What else do we not see when it comes to promoting eye safety? Employee engagement? Employee attitudes? Barriers to effective use of hazard control?

Some things to do to beyond the standards to promote vision protection:

  • Do a gap analysis of your current situation. Define where you want your vision safety to be. Write down where it really is at present. Write down what you would have if you could wave your magic safety wand and get your dream program. Analyze and document your current status, then fix the gap.
  • Use the tools you have already. Put your safety committee to work. State your vision and get the members to help make it a reality.
  • Hold a training session on SMART goals for all employees and have each person write his or her own SMART goal on how they will protect their vision. SMART is an acronym that generally stands for actions that are: Specific, Measurable, Attainable, Realistic, Timely.

A quick Internet search for SMART goals will give you many excellent results for this concept, which is a portable, versatile tool with wide safety applicability. The act of thinking through a situation and putting it on paper is a great way for employees to internalize the training they have had. Awareness has to go way up after such an effort.

  • Encourage employees to take their safety eyewear home and use it for chores and hobbies.
  • Hold regular training sessions and include information regarding home eye safety. In fact, encourage employees to start educating their children, now, on eye safety issues. If they start early enough, kids will report to school labs and to jobs with a genuine awareness of vision protection practices.
  • Provide care sheets, instructions, or manufacturer's literature with any eye protection that you issue.
  • Have interested employees actually present eye safety training or hold tailgate/toolbox meetings. This can provide the new speaker an opportunity to develop his or her skills and can let other employees realize, "Hey, that's one of us up there!”
  • Steal from Emergency Medical Services (EMS) and fire department training methodology; develop skill sheets to use in verifying that the employees' motor skills are adequate when addressing PPE. Have workers select proper PPE for their particular tasks. Get them to put it on and take it off correctly. Have them describe storage and maintenance requirements. Have them do hands-on demonstrations. Check the employees off and file the skill sheets.
  • Provide training on eyewash stations and conduct drills. There is at least one version of the portable eyewash station in use that has a nice set of instructions in the recess where the user's head goes. It might be a good idea to move these instructions to the wall beside the unit; if an injured employee can't read the instructions and his head is in position for flushing, a helper won't be able to see the instructions, either. (Talk about a scotoma!)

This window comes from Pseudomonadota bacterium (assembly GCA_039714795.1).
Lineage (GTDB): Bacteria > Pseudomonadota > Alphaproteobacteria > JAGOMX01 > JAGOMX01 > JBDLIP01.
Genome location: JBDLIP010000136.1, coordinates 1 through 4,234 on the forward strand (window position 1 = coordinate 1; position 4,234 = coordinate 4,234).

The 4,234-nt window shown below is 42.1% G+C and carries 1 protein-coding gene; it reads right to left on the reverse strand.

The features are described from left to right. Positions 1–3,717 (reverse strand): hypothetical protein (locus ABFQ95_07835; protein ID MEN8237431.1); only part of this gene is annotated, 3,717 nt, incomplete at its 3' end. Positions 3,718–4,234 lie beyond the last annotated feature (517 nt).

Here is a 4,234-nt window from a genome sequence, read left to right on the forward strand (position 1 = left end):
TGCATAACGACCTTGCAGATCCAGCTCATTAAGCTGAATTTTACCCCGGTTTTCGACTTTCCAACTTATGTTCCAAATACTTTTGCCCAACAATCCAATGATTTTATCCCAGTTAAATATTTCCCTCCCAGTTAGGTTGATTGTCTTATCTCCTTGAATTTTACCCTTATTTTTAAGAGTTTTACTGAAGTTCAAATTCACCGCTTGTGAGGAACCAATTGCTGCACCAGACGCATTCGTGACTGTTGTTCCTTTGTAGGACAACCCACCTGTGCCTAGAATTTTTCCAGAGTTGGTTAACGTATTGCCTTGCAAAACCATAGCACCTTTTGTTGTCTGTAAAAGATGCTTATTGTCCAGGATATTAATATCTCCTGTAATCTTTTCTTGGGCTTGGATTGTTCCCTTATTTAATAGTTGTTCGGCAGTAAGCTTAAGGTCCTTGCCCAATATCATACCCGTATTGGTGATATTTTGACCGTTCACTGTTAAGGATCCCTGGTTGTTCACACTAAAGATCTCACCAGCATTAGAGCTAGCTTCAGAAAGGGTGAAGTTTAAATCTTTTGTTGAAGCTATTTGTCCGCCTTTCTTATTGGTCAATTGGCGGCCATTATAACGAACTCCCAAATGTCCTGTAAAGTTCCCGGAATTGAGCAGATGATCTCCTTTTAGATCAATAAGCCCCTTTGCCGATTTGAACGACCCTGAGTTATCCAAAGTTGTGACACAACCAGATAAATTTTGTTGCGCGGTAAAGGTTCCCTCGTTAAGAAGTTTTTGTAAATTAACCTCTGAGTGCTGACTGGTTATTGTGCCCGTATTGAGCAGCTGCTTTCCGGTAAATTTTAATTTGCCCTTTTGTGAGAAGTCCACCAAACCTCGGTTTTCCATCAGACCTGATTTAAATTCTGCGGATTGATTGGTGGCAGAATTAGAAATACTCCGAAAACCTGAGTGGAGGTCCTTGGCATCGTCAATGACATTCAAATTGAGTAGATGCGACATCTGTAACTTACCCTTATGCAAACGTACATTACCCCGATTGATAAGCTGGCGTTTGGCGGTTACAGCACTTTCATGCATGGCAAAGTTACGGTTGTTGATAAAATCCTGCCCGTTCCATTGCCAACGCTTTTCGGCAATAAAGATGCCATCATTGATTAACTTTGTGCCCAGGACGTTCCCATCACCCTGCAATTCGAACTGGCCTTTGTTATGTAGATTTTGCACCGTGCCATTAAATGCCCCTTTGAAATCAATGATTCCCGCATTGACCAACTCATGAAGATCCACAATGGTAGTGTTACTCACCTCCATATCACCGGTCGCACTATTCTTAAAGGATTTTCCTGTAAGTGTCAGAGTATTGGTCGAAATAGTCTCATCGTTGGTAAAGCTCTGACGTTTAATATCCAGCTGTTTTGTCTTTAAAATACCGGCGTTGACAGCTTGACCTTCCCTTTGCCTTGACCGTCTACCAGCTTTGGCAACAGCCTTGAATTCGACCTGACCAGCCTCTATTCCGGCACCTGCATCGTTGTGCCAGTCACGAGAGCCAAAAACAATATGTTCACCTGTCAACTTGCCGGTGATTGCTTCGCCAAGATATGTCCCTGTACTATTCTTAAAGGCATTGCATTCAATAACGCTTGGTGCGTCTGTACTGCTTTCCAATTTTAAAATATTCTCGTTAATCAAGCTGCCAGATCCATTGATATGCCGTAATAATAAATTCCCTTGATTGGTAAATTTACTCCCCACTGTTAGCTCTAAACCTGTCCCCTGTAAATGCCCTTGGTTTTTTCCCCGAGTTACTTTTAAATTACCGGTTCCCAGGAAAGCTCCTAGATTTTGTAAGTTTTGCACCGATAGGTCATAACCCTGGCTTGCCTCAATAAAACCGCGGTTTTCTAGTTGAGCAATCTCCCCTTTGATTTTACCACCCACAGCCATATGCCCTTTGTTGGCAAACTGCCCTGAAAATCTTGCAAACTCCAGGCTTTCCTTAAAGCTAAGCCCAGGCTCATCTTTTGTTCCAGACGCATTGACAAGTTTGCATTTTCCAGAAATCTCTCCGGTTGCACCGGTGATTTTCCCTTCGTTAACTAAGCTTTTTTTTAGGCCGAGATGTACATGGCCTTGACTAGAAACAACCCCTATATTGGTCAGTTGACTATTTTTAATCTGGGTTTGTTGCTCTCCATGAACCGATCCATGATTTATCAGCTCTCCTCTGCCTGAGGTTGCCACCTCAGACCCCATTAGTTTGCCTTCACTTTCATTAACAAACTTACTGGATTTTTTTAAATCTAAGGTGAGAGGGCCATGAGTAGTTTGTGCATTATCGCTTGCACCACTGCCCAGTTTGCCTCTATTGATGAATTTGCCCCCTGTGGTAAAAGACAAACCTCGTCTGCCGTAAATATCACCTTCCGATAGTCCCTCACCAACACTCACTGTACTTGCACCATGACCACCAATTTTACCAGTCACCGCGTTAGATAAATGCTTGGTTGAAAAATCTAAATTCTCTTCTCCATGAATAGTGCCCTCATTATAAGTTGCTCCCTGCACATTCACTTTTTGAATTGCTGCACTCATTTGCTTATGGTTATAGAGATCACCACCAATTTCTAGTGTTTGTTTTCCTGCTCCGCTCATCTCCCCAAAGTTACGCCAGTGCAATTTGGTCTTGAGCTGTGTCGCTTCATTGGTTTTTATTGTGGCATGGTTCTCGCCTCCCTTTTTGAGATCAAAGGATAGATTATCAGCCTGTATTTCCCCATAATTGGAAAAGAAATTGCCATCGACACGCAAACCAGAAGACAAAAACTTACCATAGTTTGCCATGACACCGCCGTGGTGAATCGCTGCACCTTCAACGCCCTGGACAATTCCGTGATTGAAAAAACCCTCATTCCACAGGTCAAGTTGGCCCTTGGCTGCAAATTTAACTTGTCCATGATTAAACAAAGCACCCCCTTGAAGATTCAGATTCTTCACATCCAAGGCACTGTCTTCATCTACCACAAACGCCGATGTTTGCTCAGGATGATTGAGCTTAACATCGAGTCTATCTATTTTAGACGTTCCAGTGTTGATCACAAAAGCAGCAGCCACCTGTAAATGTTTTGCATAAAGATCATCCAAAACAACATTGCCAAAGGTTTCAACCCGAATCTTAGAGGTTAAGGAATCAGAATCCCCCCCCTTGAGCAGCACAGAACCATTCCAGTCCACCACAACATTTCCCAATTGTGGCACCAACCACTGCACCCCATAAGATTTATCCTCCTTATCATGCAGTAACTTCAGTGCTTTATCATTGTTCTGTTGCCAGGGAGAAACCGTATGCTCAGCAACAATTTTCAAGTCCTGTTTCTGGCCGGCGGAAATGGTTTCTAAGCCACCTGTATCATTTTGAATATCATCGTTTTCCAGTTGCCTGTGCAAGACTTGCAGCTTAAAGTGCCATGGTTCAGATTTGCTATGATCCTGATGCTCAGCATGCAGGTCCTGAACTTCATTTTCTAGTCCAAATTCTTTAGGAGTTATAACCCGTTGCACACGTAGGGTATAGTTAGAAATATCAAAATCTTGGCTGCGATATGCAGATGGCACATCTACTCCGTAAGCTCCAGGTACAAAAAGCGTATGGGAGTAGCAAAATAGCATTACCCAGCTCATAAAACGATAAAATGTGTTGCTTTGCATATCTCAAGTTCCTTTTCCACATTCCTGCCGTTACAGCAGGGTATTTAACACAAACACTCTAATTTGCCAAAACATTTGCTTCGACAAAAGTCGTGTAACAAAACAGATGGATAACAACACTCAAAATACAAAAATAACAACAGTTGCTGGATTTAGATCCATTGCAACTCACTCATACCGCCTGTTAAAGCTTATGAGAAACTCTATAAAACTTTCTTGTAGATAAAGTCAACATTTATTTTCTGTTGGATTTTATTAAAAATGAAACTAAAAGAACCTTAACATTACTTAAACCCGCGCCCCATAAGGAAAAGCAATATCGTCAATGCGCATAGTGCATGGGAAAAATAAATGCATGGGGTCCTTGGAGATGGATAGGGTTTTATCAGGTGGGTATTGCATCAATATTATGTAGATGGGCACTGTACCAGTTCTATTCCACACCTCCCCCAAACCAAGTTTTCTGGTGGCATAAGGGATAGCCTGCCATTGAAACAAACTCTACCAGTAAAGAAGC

• Provide safety glasses with bifocal lenses to the folks who have entered the phase in their lives (getting older) where they encounter presbyopia, the natural loss of visual clarity at close distances. Be careful the users don't use bifocals that are too strong. Have them leave room for more aging.
  • Include vision health in you wellness program.
  • Look at Prevent Blindness America's Wise Owl program and the new program it has launched for businesses, Healthy Eyes Vision Wellness Program.
  • Remove barriers to getting PPE. If employees have to jump through a bunch of hoops and hear lectures about the cost of PPE, or justify why they need replacements, or wait in line, or go through their supervisor, or other things they perceive as deterrents, proper use will be a casualty.

Finally, a co-worker's scotoma may be very different from your scotoma. The blind spots may be in totally different places. Encourage open discussion of all safety issues so the VIEWpoints of all employees can FOCUS on the VISION of eye safety and help others SEE the light.

Enough of that, but I do wonder, what is the actual level of light, in lumens, of your shop? (Another scotoma?)

About the Author

Michael E. Bingham (919-218-9045) is the Western Area Safety Representative for the North Carolina Industrial Commission. He has five years’ experience in the lumber industry and 27 years in the manufacturing industry, working in various positions from entrylevel assembly work through numerous technical and managerial positions. He has served as a volunteer firefighter, medical first responder, and is a North Carolina EMTIntermediate. He has an A.A.S degree in Electronic Engineering Technology and a second A.A.S. in Computer Engineering Technology. He earned a Manager of Environmental Safety and Health Certificate (MESH) through the Safety and Health Council of NC, N.C. State University, and the N.C. Department of Labor, and is one of only four people to date in North Carolina to earn the Construction MESH (CMESH) certificate. He has the National Safety Council’s Advanced Safety Certificate. In May 2008, he earned the Certified Safety Auditor (SAC) credential from the National Association of Safety Professionals. He is an authorized OSHA General Industry Outreach Trainer.